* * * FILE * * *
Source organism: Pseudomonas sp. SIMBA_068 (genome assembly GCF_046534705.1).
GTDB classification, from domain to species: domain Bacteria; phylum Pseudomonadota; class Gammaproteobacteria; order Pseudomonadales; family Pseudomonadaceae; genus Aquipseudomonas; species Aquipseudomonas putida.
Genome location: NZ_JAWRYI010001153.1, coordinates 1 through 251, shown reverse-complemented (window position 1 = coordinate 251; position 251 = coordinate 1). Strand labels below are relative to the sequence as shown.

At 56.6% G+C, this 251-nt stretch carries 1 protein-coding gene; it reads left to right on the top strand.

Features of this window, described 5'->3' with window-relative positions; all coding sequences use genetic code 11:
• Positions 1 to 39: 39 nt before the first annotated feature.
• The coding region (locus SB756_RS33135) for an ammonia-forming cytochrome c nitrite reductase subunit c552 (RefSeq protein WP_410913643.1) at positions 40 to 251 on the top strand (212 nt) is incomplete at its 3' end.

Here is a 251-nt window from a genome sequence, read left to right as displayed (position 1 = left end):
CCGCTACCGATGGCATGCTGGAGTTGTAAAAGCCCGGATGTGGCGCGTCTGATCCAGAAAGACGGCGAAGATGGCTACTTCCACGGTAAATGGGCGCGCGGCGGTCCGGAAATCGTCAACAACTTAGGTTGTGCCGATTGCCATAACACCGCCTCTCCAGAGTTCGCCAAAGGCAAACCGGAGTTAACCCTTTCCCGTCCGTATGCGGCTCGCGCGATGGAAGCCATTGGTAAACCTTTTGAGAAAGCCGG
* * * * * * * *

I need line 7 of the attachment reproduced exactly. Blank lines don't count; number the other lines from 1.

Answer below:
• The coding region (locus SB756_RS33135) for an ammonia-forming cytochrome c nitrite reductase subunit c552 (RefSeq protein WP_410913643.1) at positions 40 to 251 on the top strand (212 nt) is incomplete at its 3' end.